E3 cooperation on Iran gained acceptance from other EU member states thanks to its successful contribution to the development of a collective EU position on an issue of common concern to both Europeans and Americans. This nuclear diplomacy allowed for a shared sense of purpose to be maintained even in the difficult transatlantic political context during the presidency of Donald Trump in the US, and during the negotiations on the UK’s withdrawal from the EU.
However, the shared approach to working together in the E3 to preserve the JCPOA in the face of the challenge posed by the Trump administration did not alter the fact that the relationship between France, Germany and the UK had fundamentally changed because of Brexit. With all its unresolved points of tension as part of the ambiguous new EU–UK relationship, Brexit continues to contribute to a drastically changing political and strategic environment. It also raises the possibility of EU–UK disputes spilling over into the E3 relationship.
Paradoxically, the UK’s exit from the EU makes E3 cooperation simultaneously more necessary and more difficult.
In the absence of provisions for foreign, security and defence policy cooperation in the EU–UK Trade and Cooperation Agreement, the E3 provides an obvious way for France and Germany to work with the UK. Yet a fear that this might undermine the EU also limits Franco-German willingness to use the E3, and circumscribes the agenda of topics for discussion within the format. Paradoxically, the UK’s exit from the EU makes E3 cooperation simultaneously more necessary and more difficult.
Meanwhile, the EU has become more committed to developing greater collective capacity for action through the agenda for ‘European sovereignty’ or ‘strategic autonomy’. Already under the previous European Commission (2014–19) there was an ambition for the EU to become a stronger actor in foreign and security policy. This has been reinforced by the objective of President Ursula von der Leyen to make the European Commission more ‘geopolitical’, with its focus increasingly extending to topics related to critical infrastructure and supply chain dependencies since the start of the COVID-19 pandemic. The development of an enhanced EU foreign, security and defence policy is not, however, a foregone conclusion. Consensus and decision-making are still difficult, as highlighted by the recent debates on the need for qualified majority voting. There has also been criticism of the EU’s foreign policy performance in recent months under High Representative/Vice-President Josep Borrell, and this has led to some further disenchantment with the EU’s collective diplomacy in Paris, Berlin and beyond.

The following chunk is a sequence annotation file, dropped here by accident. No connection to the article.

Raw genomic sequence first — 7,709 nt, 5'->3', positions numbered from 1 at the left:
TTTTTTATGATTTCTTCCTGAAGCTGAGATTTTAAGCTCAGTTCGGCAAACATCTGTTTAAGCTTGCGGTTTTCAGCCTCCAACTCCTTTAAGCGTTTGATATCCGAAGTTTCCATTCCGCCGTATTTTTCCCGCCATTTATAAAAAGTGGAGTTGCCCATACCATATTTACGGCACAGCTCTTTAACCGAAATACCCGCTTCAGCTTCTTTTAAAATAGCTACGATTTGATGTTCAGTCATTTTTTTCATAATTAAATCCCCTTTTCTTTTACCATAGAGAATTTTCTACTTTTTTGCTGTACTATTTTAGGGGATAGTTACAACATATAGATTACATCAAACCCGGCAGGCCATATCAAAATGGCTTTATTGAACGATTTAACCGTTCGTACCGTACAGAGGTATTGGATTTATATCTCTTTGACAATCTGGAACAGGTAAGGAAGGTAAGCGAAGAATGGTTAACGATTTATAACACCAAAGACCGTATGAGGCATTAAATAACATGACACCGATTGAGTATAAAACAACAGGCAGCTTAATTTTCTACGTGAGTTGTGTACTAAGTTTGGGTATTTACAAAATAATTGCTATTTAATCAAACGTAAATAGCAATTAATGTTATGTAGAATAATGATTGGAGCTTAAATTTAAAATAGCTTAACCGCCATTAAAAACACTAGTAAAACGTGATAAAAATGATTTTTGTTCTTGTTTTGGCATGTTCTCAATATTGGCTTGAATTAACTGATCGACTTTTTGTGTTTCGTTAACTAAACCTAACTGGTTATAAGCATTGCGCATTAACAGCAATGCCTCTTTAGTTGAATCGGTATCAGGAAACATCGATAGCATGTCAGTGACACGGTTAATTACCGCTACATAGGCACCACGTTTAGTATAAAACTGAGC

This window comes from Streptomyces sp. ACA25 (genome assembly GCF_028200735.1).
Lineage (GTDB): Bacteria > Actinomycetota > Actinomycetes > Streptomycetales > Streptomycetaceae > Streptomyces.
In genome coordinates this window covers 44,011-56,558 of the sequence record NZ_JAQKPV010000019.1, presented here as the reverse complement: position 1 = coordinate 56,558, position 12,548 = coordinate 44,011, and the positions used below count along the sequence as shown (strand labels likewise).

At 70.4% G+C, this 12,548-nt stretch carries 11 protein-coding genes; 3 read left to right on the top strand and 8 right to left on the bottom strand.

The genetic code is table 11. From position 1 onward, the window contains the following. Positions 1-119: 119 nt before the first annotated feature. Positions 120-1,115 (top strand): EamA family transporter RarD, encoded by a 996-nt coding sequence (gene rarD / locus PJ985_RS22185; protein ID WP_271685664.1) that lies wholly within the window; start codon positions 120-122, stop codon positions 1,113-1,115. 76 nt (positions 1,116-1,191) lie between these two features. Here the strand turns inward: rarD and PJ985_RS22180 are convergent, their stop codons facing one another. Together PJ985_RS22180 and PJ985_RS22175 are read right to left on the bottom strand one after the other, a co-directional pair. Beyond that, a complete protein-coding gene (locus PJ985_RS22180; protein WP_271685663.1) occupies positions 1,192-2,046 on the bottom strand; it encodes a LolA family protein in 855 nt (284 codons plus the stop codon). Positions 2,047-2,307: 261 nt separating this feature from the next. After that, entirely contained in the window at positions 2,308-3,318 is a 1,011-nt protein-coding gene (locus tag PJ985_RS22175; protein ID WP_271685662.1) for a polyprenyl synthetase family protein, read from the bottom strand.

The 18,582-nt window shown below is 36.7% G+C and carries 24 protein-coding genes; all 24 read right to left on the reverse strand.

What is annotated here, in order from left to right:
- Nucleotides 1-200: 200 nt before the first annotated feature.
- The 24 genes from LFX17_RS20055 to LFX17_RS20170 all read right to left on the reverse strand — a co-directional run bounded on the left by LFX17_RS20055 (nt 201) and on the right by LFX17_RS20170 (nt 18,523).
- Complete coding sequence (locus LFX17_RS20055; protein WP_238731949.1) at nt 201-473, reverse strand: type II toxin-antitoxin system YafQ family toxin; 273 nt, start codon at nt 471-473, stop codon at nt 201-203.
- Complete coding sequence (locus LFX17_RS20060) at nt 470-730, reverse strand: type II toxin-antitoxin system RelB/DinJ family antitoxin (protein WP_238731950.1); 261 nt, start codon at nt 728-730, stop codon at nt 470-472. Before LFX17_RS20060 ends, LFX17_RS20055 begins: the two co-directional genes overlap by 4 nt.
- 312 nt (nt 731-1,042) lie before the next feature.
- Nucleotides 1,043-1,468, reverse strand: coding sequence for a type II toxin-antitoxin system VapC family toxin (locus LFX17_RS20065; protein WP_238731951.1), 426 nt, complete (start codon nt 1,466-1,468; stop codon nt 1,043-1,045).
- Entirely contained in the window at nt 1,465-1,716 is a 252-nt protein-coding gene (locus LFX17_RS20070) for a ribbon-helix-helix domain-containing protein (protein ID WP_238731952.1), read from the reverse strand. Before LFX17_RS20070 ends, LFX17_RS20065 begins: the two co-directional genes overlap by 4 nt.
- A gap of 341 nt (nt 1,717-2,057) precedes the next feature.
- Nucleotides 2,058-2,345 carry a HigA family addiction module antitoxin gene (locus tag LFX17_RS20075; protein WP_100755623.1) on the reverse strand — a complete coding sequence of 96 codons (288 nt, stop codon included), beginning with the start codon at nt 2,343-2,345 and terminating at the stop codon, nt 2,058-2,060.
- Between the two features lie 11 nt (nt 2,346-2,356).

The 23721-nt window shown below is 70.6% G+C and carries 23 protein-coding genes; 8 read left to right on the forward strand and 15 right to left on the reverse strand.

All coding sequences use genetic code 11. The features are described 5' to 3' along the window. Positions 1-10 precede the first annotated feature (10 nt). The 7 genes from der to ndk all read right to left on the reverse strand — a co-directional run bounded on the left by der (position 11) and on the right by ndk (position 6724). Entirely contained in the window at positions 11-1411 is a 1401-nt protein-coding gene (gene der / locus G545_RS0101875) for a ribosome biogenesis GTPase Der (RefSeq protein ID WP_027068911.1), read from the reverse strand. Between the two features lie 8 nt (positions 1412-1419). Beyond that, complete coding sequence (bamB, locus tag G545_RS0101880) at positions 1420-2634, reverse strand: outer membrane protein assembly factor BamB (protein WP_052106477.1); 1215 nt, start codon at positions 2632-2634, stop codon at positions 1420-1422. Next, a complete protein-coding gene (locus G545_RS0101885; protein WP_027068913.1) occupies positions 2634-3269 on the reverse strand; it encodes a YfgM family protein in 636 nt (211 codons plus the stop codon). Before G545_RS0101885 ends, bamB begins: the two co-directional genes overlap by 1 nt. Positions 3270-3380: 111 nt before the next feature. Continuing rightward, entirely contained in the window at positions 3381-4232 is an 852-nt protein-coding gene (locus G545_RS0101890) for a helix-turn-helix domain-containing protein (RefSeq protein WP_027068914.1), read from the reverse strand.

The Joe Biden administration has already reinvigorated the US relationship with the E3 through an increased number of meetings of the Euro-Atlantic ‘Quad’ – which brings together France, Germany, the UK and the US. These meetings have covered a range of issues, but have especially focused on changing the tone of engagement on the Iran nuclear issue. The Quad format has existed for years as a means of consulting on difficult defence issues within a broader NATO context. After a pause during the Trump administration, there is now a renewed rationale and desire for Quad discussions on issues relating to transatlantic security, as well as on topics for which the US is a key partner for Europe, such as arms control, China, Ukraine and Russia. This ‘new transatlanticism’ has been welcomed in France, Germany and the UK. Yet use of the Quad has already created a new climate which will likely impact the broader E3 agenda, and which may weaken the E3’s added value in certain cases, as discussed in more detail below (see ‘ ‘Building out’ E3 cooperation’).
Finally, a certain desynchronization of the political agenda in the E3 countries could prove challenging. While the UK has ended its Brexit transition period, has published its Integrated Review of Security, Defence, Development and Foreign Policy, and is eager to look outwards, attention in Berlin and Paris will increasingly turn inwards over the coming months as Germany gets ready for federal elections (and the end of the Angela Merkel era) later this year and as France prepares for a presidential election – and for its stint in the Presidency of the Council of the EU – in 2022.